Sundance 2012 Review: ‘Teddy Bear’ Lives Up to Its Name, Leaving Viewers With a Warm Hug

By  · Published on January 25th, 2012

Based on the short film Dennis, Teddy Bear further explores the story of Dennis (Kim Kold), a body builder who, despite a large frame that can make him seem intimidating, is actually quite shy and has trouble making conversation, especially with women. Teddy Bear opens with Dennis with an attractive young woman on a date that is not going very well. Dennis seems incredibly nervous and the conversation keeps stalling out. But Dennis, despite being thirty-eight, does not return home to life as a solitary bachelor, he is greeted by his mother (Elsebeth Steentoft) – who he still lives with.

Rather than tell her about his date, Dennis lies and says he was out with a friend. It starts to become clear that there is a reason Dennis keeps his dating life a secret from his mother, who only seems calm or happy when Dennis is at home with her. The two are unquestionably close but their relationship seems to be a bit too close with his mother freely coming into the bathroom while Dennis is showering and constantly needing to know where Dennis is and who he is with.

After celebrating his uncle’s marriage to his wife (who he met in Thailand), Dennis decides to take a cue from his uncle’s happiness and travel to Thailand himself to see if he has similar luck, having been told women are easier to meet there. Dennis quickly learns how true this is when simply walking down the street has droves of women literally pawing at him to get his attention. But this is not the kind of attention Dennis wants, he is looking for love and a real relationship.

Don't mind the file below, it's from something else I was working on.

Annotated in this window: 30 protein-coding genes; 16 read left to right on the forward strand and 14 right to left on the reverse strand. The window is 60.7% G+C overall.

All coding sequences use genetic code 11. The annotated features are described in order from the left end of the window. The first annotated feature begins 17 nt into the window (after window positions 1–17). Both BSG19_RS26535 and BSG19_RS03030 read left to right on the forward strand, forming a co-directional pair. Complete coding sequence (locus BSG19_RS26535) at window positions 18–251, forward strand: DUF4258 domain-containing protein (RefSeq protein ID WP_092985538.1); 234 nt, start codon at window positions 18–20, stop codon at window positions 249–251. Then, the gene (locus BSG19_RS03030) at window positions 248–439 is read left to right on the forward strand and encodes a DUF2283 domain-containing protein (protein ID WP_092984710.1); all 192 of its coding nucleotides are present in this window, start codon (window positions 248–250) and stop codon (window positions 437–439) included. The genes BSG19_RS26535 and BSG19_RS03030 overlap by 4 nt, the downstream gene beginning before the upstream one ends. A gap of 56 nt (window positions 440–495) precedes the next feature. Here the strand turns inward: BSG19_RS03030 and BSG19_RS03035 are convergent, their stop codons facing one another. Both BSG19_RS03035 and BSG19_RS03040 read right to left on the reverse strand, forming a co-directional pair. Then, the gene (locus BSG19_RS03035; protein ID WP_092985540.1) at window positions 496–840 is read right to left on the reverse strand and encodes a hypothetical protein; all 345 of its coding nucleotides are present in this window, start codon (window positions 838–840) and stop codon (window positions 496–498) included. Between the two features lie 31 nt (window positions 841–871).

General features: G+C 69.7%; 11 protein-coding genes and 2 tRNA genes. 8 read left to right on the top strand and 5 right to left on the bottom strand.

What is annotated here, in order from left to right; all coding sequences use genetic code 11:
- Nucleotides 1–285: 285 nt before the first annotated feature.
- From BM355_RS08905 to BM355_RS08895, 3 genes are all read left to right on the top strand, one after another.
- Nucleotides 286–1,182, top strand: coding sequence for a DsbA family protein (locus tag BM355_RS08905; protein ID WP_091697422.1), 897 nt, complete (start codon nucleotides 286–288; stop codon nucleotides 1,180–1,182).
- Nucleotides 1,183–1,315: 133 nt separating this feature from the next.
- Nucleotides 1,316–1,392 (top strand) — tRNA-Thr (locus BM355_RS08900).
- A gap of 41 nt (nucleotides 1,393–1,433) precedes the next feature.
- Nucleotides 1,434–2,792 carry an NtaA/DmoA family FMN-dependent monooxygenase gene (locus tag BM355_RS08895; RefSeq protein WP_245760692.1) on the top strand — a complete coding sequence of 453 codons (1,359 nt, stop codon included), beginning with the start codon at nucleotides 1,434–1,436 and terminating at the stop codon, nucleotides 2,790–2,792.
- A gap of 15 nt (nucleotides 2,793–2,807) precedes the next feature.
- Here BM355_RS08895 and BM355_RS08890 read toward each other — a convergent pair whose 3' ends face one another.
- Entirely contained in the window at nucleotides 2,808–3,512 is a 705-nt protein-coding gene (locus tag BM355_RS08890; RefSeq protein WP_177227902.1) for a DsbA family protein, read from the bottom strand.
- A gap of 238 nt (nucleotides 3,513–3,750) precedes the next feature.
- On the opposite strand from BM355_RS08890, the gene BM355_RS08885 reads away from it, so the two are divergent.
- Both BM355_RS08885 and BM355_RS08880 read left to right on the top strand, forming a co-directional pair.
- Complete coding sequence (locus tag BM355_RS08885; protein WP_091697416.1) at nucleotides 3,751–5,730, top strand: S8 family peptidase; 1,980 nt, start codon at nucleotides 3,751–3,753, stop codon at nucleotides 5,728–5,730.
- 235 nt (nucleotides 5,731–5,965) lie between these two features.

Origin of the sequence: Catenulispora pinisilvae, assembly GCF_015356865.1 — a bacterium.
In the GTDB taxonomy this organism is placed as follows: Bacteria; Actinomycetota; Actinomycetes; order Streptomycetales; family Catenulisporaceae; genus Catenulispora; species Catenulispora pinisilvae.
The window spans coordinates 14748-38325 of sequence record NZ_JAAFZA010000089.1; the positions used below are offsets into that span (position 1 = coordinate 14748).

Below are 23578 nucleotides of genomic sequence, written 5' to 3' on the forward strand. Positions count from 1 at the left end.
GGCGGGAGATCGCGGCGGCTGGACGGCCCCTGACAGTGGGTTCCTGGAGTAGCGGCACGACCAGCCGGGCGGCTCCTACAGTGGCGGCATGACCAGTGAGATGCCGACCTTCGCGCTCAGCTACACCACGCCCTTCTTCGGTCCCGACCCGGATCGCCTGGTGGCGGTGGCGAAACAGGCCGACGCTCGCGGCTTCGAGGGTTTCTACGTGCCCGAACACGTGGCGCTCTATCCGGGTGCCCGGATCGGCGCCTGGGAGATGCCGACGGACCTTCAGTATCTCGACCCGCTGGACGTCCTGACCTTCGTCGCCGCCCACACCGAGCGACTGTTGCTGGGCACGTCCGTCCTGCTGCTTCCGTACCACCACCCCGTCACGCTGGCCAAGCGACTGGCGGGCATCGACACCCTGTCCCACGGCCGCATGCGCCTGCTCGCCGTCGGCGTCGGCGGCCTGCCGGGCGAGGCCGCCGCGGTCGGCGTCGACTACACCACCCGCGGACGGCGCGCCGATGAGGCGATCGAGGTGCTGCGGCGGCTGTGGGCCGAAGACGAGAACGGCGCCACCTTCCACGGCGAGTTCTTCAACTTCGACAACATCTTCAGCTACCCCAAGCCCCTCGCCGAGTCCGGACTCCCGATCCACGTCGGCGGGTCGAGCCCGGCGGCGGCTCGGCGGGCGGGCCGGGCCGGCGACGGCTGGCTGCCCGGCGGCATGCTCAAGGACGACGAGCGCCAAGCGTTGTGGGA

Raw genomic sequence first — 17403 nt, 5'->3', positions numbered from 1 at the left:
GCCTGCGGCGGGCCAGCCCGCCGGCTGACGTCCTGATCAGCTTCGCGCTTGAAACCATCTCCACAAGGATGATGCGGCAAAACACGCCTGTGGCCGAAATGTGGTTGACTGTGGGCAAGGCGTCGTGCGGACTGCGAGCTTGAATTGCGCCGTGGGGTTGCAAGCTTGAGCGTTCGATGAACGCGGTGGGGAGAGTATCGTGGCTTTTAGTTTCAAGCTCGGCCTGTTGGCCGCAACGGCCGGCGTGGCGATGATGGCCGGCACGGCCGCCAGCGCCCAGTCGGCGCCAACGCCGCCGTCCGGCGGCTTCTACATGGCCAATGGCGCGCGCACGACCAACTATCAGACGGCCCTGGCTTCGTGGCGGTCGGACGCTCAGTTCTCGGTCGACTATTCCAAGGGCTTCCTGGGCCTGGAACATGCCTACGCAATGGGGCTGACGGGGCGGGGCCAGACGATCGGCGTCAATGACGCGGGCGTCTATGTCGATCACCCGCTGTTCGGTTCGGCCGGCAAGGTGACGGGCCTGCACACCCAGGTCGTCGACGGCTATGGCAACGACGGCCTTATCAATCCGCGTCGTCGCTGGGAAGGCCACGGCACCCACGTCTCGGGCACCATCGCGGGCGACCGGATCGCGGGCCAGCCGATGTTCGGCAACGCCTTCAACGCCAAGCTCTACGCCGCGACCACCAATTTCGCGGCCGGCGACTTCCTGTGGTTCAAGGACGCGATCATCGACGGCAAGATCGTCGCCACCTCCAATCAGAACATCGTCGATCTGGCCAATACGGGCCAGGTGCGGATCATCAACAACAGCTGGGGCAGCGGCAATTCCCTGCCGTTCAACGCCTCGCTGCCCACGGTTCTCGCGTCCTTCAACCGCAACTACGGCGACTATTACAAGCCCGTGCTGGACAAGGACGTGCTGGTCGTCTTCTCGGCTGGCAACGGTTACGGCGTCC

The women he is set up with by his uncle’s friend are only interested in seeing Dennis’ muscles instead of getting to know him. Frustrated, Dennis finds a local gym and when his reputation precedes him, a fellow bodybuilder (and admirer) decides to take him under his wing and invite him out for a real meal and real conversation with his friends. The woman who owns the gym, Toi (Lamaiporn Hougaard), is also at the dinner and in this more natural environment, the two strike up a real conversation and connection.

Having originally lied to his mother about his trip (claiming to have gone to Germany for a body building competition), Dennis decides to come clean about his relationship with Toi and his mother does not take the news well. After telling Dennis he must choose between her and Toi, Dennis, the ever faithful son, finds himself at a pivotal crossroad in his life, forced to choose between two women who each make him happy in very different ways.

The Upside: A heartfelt story about the painful process of growing up (no matter what your age) and having to eventually live life for yourself. Kold (a real life body builder) plays the part with a quiet sincerity and charm that truly makes Dennis feel like a big teddy bear you want to root for.

The Downside: The methodical nature of the film made certain scenes feel tedious (we don’t need to see Dennis repeatedly walking through the streets of Thailand or getting set up on another failed date) and this slow burn could bore some viewers.

On the Side: One question that stayed with me was how Dennis’ uncle was set up with a woman who became his wife and the man Dennis was told to seek out for the same seemed to only set him up with “women of the night” who had no interest in a long term relationship.

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